U.S. reopens immigration program for Central American children

·3 min read

The U.S. government this week will start accepting new applications for an Obama-era immigration policy that allows some U.S.-based parents to bring their children from Guatemala, Honduras and El Salvador to the country legally, the Biden administration announced Monday.

The acceptance of new petitions, set to begin Tuesday, will mark the final stage of the Biden administration's revival of the Central American Minors (CAM) initiative, which U.S. officials have portrayed as a safe and legal alternative to the often dangerous trek migrant children undertake to reach the southern border.

"We are firmly committed to welcoming people to the United States with humanity and respect, and reuniting families," the departments of State and Homeland Security said in a joint statement. "We are delivering on our promise to promote safe, orderly, and humane migration from Central America through this expansion of legal pathways to seek humanitarian protection in the United States."

During the first stage of the revival of this program, which was terminated by the Trump administration in 2017, the U.S. identified over 3,000 pending cases that had been closed because of the termination, administration officials said on Monday. Over 1,400 cases have been reopened but none of the children have arrived in the U.S. so far, officials added.

"We are getting very close to movement on that as well," one administration official said, referring to U.S. arrivals.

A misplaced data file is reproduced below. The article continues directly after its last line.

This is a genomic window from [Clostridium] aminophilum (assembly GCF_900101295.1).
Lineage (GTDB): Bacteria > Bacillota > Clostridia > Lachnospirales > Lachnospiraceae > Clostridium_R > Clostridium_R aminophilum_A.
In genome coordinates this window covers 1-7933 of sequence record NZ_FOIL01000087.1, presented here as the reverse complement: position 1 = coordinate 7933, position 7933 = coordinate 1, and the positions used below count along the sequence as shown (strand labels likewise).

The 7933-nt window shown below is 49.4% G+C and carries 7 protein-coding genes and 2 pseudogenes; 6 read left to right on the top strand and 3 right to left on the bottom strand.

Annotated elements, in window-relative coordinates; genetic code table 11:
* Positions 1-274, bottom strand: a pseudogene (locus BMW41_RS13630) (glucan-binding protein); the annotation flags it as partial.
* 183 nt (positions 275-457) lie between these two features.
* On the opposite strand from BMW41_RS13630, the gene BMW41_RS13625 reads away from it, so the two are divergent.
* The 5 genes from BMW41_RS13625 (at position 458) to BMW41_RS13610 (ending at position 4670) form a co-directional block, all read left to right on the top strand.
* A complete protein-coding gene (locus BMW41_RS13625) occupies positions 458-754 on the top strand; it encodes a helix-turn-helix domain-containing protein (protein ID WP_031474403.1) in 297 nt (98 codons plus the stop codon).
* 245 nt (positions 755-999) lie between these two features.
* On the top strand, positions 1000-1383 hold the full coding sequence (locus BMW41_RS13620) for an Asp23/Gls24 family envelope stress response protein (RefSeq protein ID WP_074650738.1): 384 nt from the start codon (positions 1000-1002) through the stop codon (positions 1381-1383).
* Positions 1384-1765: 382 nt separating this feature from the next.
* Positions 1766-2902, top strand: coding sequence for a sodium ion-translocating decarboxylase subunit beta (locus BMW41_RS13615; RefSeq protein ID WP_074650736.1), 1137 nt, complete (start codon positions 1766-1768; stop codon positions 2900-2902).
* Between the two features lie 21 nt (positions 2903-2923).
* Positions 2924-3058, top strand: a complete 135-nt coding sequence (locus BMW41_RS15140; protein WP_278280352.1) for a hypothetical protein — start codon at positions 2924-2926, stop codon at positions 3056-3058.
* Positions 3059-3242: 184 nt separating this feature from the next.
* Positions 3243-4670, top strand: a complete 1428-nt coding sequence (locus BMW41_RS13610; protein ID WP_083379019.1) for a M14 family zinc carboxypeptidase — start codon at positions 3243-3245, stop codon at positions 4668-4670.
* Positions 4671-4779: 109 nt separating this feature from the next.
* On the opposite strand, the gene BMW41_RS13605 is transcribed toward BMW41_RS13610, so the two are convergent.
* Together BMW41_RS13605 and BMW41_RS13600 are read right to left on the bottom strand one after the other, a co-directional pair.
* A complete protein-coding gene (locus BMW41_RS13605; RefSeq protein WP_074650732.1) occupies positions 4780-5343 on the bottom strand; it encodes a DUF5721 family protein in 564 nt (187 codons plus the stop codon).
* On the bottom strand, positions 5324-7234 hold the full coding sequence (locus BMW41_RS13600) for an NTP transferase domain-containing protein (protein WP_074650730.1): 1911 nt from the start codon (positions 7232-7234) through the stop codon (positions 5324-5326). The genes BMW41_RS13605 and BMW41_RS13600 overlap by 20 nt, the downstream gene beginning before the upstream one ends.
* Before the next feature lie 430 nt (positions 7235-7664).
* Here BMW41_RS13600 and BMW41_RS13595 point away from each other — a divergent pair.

"Tens of thousands" of parents residing in the U.S. could benefit from the program's full reinstatement, the administration officials noted.

Honduran immigrant Nani, 10, is greeted by her extended family upon her flight's arrival on April 23, 2021 to Louisville, Kentucky. The unaccompanied minor had been released that day from U.S. Health and Human Services custody after spending nearly eight weeks in shelters Indiana. / Credit: Getty Images
Honduran immigrant Nani, 10, is greeted by her extended family upon her flight's arrival on April 23, 2021 to Louisville, Kentucky. The unaccompanied minor had been released that day from U.S. Health and Human Services custody after spending nearly eight weeks in shelters Indiana. / Credit: Getty Images

In June, the Biden administration expanded eligibility for the CAM program, allowing parents to petition for their children if they have pending applications for asylum or U visas, which are reserved for victims of serious crimes. Green card holders, Temporary Protected Status (TPS) beneficiaries and others with temporary legal status in the U.S. can also apply.

U.S.-based refugee resettlement agencies and their local affiliates — which are currently preparing to resettle tens of thousands of Afghan evacuees — received training in August to help parents apply for the CAM program, the Biden administration said.

The adjudication process should take between 12 and 14 months, administration officials said.

Created in 2014 after a sharp increase in the number of unaccompanied children entering U.S. border custody, the CAM policy was designed to help minors fleeing violence in Central America who have family in the U.S..

After their U.S.-based parents submit applications on their behalf, children are interviewed in their home countries to determine whether they qualify for refugee resettlement based on persecution they may have suffered. If they are denied refugee status, the children may still be granted humanitarian parole, which allows them to enter the U.S. legally.

Unlike refugee status, parole does not place immigrants on a pathway to permanent U.S. status. Before the Trump administration dismantled CAM, 2,600 applicants were resettled as refugees, while another 2,200 were granted parole to enter the U.S., according to government figures.

In July, the last month with available statistics, U.S. officials along the southern border took more than 18,900 unaccompanied children into custody, a record high. Roughly 83% of those children hailed from Guatemala, Honduras and El Salvador, according to government data.

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